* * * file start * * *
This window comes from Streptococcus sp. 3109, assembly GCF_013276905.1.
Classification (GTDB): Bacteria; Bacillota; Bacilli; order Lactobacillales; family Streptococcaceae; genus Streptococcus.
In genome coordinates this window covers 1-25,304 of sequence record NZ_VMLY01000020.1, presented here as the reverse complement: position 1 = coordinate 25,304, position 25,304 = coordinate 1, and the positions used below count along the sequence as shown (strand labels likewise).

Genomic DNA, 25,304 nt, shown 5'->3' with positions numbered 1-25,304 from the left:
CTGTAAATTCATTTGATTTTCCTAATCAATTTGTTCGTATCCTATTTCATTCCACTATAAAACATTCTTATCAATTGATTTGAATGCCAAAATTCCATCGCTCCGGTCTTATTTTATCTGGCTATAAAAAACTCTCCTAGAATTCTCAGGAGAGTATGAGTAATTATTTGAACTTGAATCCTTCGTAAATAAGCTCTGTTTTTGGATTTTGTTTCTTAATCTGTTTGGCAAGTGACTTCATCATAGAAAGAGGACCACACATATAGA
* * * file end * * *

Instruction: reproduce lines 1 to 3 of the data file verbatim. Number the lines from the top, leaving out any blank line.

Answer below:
This window comes from Streptococcus sp. 3109, assembly GCF_013276905.1.
Classification (GTDB): Bacteria; Bacillota; Bacilli; order Lactobacillales; family Streptococcaceae; genus Streptococcus.
In genome coordinates this window covers 1-25,304 of sequence record NZ_VMLY01000020.1, presented here as the reverse complement: position 1 = coordinate 25,304, position 25,304 = coordinate 1, and the positions used below count along the sequence as shown (strand labels likewise).